Creaky door hinge sound from rear end of car


#1

2007 Chevy Impala 1LT
3.5L Flex Fuel 6 cyl engine
auto trans
50,500 miles

Note: All new struts and tires one year ago (approx 7,000 miles ago) after hitting raised pavement road hazard on interstate at 70 mph and bottoming out car. Entire suspension system was thoroughly examined for damage at the time and only struts, tires and one front wheel bearing needed repair/replacement. Also, just passed safety and emissions inspection about six weeks ago prior to this new creaking sound appearing.

PROBLEM: Since weather turned cold about two weeks ago, an intermittent “creaky door hinge” sound in the car rear end when driving over rough spots and to a lesser extent sometimes when turning. No noticeable change in how the car handles, rides, steers, brakes, etc. Just the creaky door hinge sound from somewhere in the rear end. No recent hitting of pot holes or other reason I can think of for why this has started other than the advent of cold weather. Pushing down hard on the trunk and trunk corners does not reproduce the sound, although I can’t really push down all that hard so that is no proof one way or the other.

Any suggestions what this might be? Dry bushing? Strut? Spring? Malevolent gremlins with pitchforks?

Please note, due to physical limitations, I cannot do much other than take this to the mechanic for diagnosis and fix. But I would appreciate feedback suggestions so I have a better idea of how serious this might be.

Thank you.

Marnet
…still reading, still learning


#2

Marnet

I believe that your first suspicion–dry bushings–is likely to be the problem.
However, you should have the mechanic do a full inspection of the suspension when he puts the car up on the lift in order to lube the bushings.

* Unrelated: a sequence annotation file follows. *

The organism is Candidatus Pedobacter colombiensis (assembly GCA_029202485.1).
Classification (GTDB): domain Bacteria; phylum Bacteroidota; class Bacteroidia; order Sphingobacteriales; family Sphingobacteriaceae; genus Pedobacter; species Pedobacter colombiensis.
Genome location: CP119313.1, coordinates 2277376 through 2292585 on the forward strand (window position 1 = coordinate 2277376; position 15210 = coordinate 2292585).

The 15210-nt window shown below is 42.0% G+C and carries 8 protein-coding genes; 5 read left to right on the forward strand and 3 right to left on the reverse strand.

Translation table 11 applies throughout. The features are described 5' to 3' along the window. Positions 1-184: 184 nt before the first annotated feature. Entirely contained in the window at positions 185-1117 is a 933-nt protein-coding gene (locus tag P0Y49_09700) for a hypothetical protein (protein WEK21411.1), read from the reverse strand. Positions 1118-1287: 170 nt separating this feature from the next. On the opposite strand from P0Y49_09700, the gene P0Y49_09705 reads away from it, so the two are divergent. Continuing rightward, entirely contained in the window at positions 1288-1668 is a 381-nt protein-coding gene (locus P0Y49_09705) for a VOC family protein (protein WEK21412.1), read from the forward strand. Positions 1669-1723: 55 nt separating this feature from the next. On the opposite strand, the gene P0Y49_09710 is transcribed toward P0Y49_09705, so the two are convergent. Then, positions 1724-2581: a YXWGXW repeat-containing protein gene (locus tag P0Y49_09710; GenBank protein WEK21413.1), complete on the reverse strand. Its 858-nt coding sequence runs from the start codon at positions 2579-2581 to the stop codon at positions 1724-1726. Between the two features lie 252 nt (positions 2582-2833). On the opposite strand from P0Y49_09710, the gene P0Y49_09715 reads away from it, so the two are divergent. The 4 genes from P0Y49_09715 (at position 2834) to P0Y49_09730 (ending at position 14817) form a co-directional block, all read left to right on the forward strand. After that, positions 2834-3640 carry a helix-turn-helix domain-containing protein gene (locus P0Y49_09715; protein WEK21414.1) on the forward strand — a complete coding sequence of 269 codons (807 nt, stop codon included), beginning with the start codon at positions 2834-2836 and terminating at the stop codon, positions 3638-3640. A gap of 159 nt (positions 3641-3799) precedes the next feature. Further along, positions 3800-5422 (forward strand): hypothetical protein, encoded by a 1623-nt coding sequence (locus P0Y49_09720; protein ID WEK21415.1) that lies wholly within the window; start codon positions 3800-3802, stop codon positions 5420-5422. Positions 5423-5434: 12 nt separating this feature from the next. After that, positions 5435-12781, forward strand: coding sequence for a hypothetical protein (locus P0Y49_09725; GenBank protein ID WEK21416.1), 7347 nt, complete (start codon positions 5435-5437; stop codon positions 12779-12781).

#3

I agree with VDC. I’ll add that bushings are rubber, and rubber does shrink when it gets cold. Worn, six-years-dry, and shrunken, it can creak. I’ve found that the most common seems to be the bushings that hold the antisway bar to the unibody. The bar twists in the rubber bushings constantly as you drive, and they wear the holes bigger. The movement even wears grooves in the metal bar.

The only suggestion I can add is to have your mechanic visually show you anything he finds dn explain it.


#4

Thank you for the feedback. I’ll follow up on this. It will be at least a week before I can get the car into the shop but once I have the problem solved I’ll try to remember to post back here with the results.

Always a pleasure to receive helpful responses here on the forum. I do appreciate it.

Marnet
…still reading, still learning


#5

UPDATE: Turns out the rear stabilizer bar bushings are worn enough to require replacement. So that is being done. And since it is time for a four wheel alignment, that also is being done along with the oil change that is due.

Even though the car is low mileage, it is seven years old (bought Nov 2006) and most of my driving is local streets full of pot holes and making lots of turns. C’est la vie. Machines require maintenance to keep them operating safely and with longevity.

Thanks again for your earlier responses.


#6

“Machines require maintenance to keep them operating safely and with longevity.”

If most car owners were as wise as you are, everyone would be a lot safer, and there would be fewer breakdowns on the road.


#7

And in the long end it costs less to keep up with pro-active maintenance and also to address any issues as soon as possible before the problem gets worse and creates damage to additional parts and systems of the car. I’m sure many people would tell me to just live with the irritating noise that alerted me to the issue but I figure that the bushings for the stabilizer bar exist for a very good reason as part of the suspension system, so might as well fix it now rather than let it go.